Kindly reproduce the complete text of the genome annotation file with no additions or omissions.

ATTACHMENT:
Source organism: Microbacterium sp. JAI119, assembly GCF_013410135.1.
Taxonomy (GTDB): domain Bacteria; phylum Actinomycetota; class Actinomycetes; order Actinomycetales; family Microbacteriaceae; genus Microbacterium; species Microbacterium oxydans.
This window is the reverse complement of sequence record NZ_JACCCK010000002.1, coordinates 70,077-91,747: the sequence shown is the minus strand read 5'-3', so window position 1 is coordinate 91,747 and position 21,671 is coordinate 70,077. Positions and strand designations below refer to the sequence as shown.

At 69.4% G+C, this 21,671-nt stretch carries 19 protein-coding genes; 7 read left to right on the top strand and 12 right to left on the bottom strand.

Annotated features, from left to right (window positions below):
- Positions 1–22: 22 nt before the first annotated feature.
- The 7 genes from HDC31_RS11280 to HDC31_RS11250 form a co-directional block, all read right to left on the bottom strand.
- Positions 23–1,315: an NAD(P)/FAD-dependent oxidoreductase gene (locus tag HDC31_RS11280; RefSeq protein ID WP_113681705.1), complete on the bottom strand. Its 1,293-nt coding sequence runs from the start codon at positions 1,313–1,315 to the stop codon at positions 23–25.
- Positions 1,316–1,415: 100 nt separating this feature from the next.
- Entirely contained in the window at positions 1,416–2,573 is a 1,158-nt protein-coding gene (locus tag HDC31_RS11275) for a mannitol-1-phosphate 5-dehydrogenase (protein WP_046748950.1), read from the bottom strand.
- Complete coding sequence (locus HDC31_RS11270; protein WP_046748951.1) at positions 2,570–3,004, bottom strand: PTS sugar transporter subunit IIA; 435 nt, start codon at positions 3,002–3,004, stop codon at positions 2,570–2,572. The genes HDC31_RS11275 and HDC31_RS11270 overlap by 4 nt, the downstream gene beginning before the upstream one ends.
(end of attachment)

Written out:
Source organism: Microbacterium sp. JAI119, assembly GCF_013410135.1.
Taxonomy (GTDB): domain Bacteria; phylum Actinomycetota; class Actinomycetes; order Actinomycetales; family Microbacteriaceae; genus Microbacterium; species Microbacterium oxydans.
This window is the reverse complement of sequence record NZ_JACCCK010000002.1, coordinates 70,077-91,747: the sequence shown is the minus strand read 5'-3', so window position 1 is coordinate 91,747 and position 21,671 is coordinate 70,077. Positions and strand designations below refer to the sequence as shown.

At 69.4% G+C, this 21,671-nt stretch carries 19 protein-coding genes; 7 read left to right on the top strand and 12 right to left on the bottom strand.

Annotated features, from left to right (window positions below):
- Positions 1–22: 22 nt before the first annotated feature.
- The 7 genes from HDC31_RS11280 to HDC31_RS11250 form a co-directional block, all read right to left on the bottom strand.
- Positions 23–1,315: an NAD(P)/FAD-dependent oxidoreductase gene (locus tag HDC31_RS11280; RefSeq protein ID WP_113681705.1), complete on the bottom strand. Its 1,293-nt coding sequence runs from the start codon at positions 1,313–1,315 to the stop codon at positions 23–25.
- Positions 1,316–1,415: 100 nt separating this feature from the next.
- Entirely contained in the window at positions 1,416–2,573 is a 1,158-nt protein-coding gene (locus tag HDC31_RS11275) for a mannitol-1-phosphate 5-dehydrogenase (protein WP_046748950.1), read from the bottom strand.
- Complete coding sequence (locus HDC31_RS11270; protein WP_046748951.1) at positions 2,570–3,004, bottom strand: PTS sugar transporter subunit IIA; 435 nt, start codon at positions 3,002–3,004, stop codon at positions 2,570–2,572. The genes HDC31_RS11275 and HDC31_RS11270 overlap by 4 nt, the downstream gene beginning before the upstream one ends.